Tuesday, 30 November 2004

Death of email in S. Korea

Interesting cultural perspective from South Korea. Email seen as overly-formal. Use is giving way to SMS and IM amongst the under-30s.

Remember: this is the country where broadband penetration is huge (and the bandwidth available to most homes is substantially higher than is typical in the US or UK). I used to work for one of the Samsung companies. It's an unusual culture: kind of Japanese, but less formal (perhaps deliberately so).

(For "mini-homepages," perhaps we should read, "blogs"?)

This from Chosun...

The email era is coming to an end because replacement communication means such as Internet messengers, mini-homepages (dubbed "one-man media"), and SMS are wielding their power. As a consequence, the stronghold of email, once the favorite of the Internet, is being shaken from its roots.

The ebbing of email is a phenomenon peculiar to Korea, an IT power. Leading the big change, unprecedented in the world, are our teens and those in their 20's. The perception that "email is an old and formal communication means" is rapidly spreading among them. "I use email when I send messages to elders," said a college student by the name of Park. For 22-year-old office worker Kim, "I use email only for receiving cellphone and credit card invoices."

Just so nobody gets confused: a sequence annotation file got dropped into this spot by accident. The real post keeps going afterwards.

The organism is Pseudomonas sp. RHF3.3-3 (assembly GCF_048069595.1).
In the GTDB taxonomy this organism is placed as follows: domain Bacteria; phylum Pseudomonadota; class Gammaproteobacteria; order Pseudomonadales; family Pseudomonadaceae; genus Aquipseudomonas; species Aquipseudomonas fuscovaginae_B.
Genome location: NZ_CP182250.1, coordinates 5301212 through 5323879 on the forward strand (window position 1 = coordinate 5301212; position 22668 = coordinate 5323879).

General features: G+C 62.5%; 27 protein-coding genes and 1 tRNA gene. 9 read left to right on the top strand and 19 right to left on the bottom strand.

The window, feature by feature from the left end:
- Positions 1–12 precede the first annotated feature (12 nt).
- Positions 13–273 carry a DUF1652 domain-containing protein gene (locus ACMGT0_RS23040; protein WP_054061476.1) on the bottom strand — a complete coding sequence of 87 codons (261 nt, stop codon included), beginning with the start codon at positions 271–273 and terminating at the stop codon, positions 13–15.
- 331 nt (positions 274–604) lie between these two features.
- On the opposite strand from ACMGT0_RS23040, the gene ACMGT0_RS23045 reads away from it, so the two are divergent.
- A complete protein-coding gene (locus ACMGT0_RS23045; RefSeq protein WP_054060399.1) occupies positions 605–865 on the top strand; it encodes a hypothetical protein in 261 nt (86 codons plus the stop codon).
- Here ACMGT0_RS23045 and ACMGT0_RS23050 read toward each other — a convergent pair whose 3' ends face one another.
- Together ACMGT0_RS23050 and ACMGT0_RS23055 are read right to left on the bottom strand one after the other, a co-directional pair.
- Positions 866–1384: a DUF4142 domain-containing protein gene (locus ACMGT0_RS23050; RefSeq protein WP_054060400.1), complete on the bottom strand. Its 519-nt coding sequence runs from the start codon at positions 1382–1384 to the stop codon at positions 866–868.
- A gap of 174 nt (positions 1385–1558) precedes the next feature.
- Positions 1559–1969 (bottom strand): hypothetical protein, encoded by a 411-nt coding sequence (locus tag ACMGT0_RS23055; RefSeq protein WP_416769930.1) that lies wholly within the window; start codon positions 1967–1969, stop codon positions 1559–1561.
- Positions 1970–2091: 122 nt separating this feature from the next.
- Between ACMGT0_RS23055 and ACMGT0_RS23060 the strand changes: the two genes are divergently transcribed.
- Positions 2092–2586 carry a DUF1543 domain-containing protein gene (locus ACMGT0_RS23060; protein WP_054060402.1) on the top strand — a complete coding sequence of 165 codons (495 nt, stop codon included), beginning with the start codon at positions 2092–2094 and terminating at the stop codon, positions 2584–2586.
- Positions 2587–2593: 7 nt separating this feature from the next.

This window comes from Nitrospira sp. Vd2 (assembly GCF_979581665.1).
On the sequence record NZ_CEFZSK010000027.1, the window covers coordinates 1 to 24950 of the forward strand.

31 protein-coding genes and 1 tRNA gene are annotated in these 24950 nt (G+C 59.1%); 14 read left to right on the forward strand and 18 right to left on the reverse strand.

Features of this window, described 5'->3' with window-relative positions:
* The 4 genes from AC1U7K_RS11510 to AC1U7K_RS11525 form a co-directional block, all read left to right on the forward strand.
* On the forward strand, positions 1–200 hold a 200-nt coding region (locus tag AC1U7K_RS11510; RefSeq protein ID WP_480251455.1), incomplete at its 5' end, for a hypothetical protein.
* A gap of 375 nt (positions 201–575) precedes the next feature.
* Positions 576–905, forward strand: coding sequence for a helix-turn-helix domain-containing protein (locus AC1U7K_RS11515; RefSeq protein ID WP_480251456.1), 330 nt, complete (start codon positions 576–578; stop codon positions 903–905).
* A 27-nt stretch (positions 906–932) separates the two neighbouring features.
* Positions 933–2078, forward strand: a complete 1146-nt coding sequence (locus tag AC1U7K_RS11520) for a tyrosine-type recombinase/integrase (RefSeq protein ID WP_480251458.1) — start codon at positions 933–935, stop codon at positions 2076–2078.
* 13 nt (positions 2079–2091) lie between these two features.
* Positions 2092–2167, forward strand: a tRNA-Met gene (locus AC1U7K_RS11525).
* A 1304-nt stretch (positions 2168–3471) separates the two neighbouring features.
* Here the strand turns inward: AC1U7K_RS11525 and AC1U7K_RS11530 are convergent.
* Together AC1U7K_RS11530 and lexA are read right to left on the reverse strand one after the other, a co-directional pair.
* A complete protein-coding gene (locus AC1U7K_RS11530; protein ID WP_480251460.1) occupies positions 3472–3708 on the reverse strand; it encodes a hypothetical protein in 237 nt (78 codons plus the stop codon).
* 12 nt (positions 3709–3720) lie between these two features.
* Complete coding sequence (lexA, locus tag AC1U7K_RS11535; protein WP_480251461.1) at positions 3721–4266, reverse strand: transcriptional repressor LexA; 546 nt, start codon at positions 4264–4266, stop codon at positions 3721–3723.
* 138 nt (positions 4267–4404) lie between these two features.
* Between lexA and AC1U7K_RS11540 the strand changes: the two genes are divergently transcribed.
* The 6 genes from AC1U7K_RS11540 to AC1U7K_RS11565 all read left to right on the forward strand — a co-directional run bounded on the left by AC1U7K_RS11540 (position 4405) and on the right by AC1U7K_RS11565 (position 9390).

A poll conducted by Chungbuk University computer education professor Lee Ok-hwa on over 2,000 middle, high school and college students in Gyeonggi and Chungcheong provinces in October revealed that more than two-thirds of the respondents said, "I rarely use or don't use e-mail at all."

The reasons given for shunning email are that it's impossible to tell whether an addressee has received a message right away and replies are not immediately forthcoming. Still another reason is that you send messages through SMS or messenger as if you were playing a game, while doing so through email makes you feel as if you are doing homework or performing a task. "The new generation hate agonizing and waiting and tend to express their feelings immediately," said Professor Lee. "The decline of email is a natural outcome reflecting such characteristics of the new generation."

The ebb of email is confirmed by a diminishing trend in pageviews, a tabulation of frequency in service used by email users. Daum Communication, the top email business in the country, saw its email service pageviews fall over 20 percent from 3.9 billion in October last year to 3 billion in October this year. By contrast, with SK Telecom, the nation's No. 1 communication firm, monthly SMS transmissions skyrocketed over 40 percent in October from 2.7 billion instances last October. Cyworld, a representative mini-homepage firm, witnessed its pageviews multiply over 26-fold from 650 million instances in October last year to 17 billion in October this year.

"Email's efficiency falls in terms of promptness, convenience and credibility," observed Yoo Hyon-ok, president, SK Communications. "With the continuous emergence of new communication means, communication formats will develop further in the future."

(Kim Ki-hong, dama90@chosun.com)

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